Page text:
If you have a moment, make yourself a peanut butter and jelly sandwich. Use nutritionally void soft white bread. Eat the crusts off first. Then look at what you’re left with. Examine it objectively. Close your eyes and take a bite. It’s tender but toothsome with just the right amount of ooze. It’s soft and sweet. It’s creamy and tart. Be honest. It’s not really a sandwich, is it? It’s more like a perfect little layer cake. Dessert masquerading as lunch. And it’s really delicious. This exciting discovery has changed my life and my fridge.
These days you’ll find 2 to 4 jars of jam and 3 to 6 jars of peanut butter in our fridge at all times. All open. All half eaten. All sticky. I blame the glut on New York’s inclement weather. With every predicted snowpocolypse my reflex is to hoard the classic duo, no matter how much I have back at home.
Hurricane Irene started it all. Like too many other panicked New Yorkers, I headed to the supermarket just before the storm hit. The lines snaked around the entire store. The shelves were bare. I had no idea what to buy. The kale was already gone. I looked at what was left. Water. White bread. Peanut Butter. Jam. Too sugary for the other storm troopers so I stocked up. The next day, when the power went out, I found myself eating PB&J’s by candlelight and loving every bite. A wonderful rediscovery. It counts as a meal. But it tastes like dessert! Without the internet, eating PB&J's was the only thing I could think of to do. I ate six that day. And the obsession stuck.
Since then the recipe has evolved. I buy peanut butter without added sugar. Sometimes I splurge on almond butter. I look for the more natural jams. Maybe a good whole wheat bread. But really, it’s still just dessert for dinner and I like it. My new beloved solo meal treat in any weather.
I’m assuming that you don’t need a recipe for a perfect peanut butter and jelly sandwich. I’m also assuming that like me, you may let this cake-for-dinner thing get out of hand. While extra peanut butter goes down easy with a spoon, jam does not. Don’t let extra jam go unloved! You could do like my dad and make lasagna, turkey, and jam sandwiches. Or maybe these cute sweet rolls with jam and cream cheese instead.
2/3 cup whole milk
6 tablespoons unsalted butter, cut into pieces, plus more for the bowl and the tin
1 large egg, lightly beaten
2 1/2 cups (11 1/4 ounces) all-purpose flour
3 tablespoons granulated sugar
1 3/4 teaspoon active dry yeast
1/2 teaspoon kosher salt
1/4 teaspoon cardamom seeds (removed from the pods), lightly crushed
4 to 6 ounces of cream cheese, at room temperature
1 large egg yolk
2 tablespoons confectioners’ sugar
3/4 cup jam (I used cherry), warmed slightly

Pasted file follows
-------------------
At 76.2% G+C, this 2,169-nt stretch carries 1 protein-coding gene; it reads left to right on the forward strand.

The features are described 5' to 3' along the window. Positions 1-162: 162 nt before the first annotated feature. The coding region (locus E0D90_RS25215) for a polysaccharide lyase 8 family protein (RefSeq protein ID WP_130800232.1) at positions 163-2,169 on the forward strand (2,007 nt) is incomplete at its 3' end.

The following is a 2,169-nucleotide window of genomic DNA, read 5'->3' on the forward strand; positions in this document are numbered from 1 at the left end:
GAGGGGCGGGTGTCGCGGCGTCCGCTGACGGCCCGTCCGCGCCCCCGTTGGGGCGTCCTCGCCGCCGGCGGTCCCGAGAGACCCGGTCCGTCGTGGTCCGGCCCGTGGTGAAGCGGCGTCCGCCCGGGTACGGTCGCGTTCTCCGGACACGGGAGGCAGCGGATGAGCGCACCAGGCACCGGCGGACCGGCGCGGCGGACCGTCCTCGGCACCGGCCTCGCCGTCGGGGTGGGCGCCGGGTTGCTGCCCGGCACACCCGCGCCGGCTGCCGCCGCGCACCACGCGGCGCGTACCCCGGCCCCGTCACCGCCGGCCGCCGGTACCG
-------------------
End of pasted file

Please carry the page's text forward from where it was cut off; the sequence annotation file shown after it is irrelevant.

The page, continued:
confectioners’ sugar, for sprinkling
1. Prepare the dough: Bring the milk just to a boil over medium heat in a small pot. Remove from the heat and add the butter to melt. Transfer the mixture to a bowl and let cool to between 105°F to 110°F. Add the egg and stir to combine.
2. In the bowl of a stand mixer fitted with the paddle attachment, combine the flour, sugar, yeast, salt, and cardamom. Add the milk mixture and mix until just combined. Switch to the dough hook and knead the dough on low speed until it is smooth and elastic, about 6 minutes. (You could do all of this by hand. You shouldn’t need to add extra flour.) Form the dough into a ball and transfer it to a buttered bowl. Cover with plastic wrap and set aside to double. (At this point you could wrap the dough well and set it in the refrigerator overnight.)
3. Meanwhile, prepare the filling: Beat the cream cheese and egg yolk together until smooth. Then add the confectioners sugar and beat until smooth. Butter a 12-cup non-stick muffin tin (the cups and the top) really well.
4. On a very lightly floured surface, roll the dough out to about a 12 x 15 inch rectangle. Spread the cream cheese mixture evenly over the dough. Then spread the jam evenly over the cream cheese mixture. Roll the dough up into a tight coil, then cut the dough into 12 equal pieces. (The dough will be squishy and messy but don’t worry. You can’t really mess this up.) Set a piece of dough, cut side up, into each cavity in the muffin tin. Cover lightly with plastic wrap and set aside to rise.
5. Preheat the oven to 350°F. Once the dough has puffed up about 1/8 to 1/4 of an inch above the edge of the pan, pop the tray in the oven. Bake until golden brown and set, about 18 to 22 minutes. Let the rolls cool in the pan for about 15 minutes then transfer them to a rack. (A small offset spatula is helpful for lifting the rolls out of the tin.) Sprinkle with confectioners’ sugar to serve warm or at room temperature.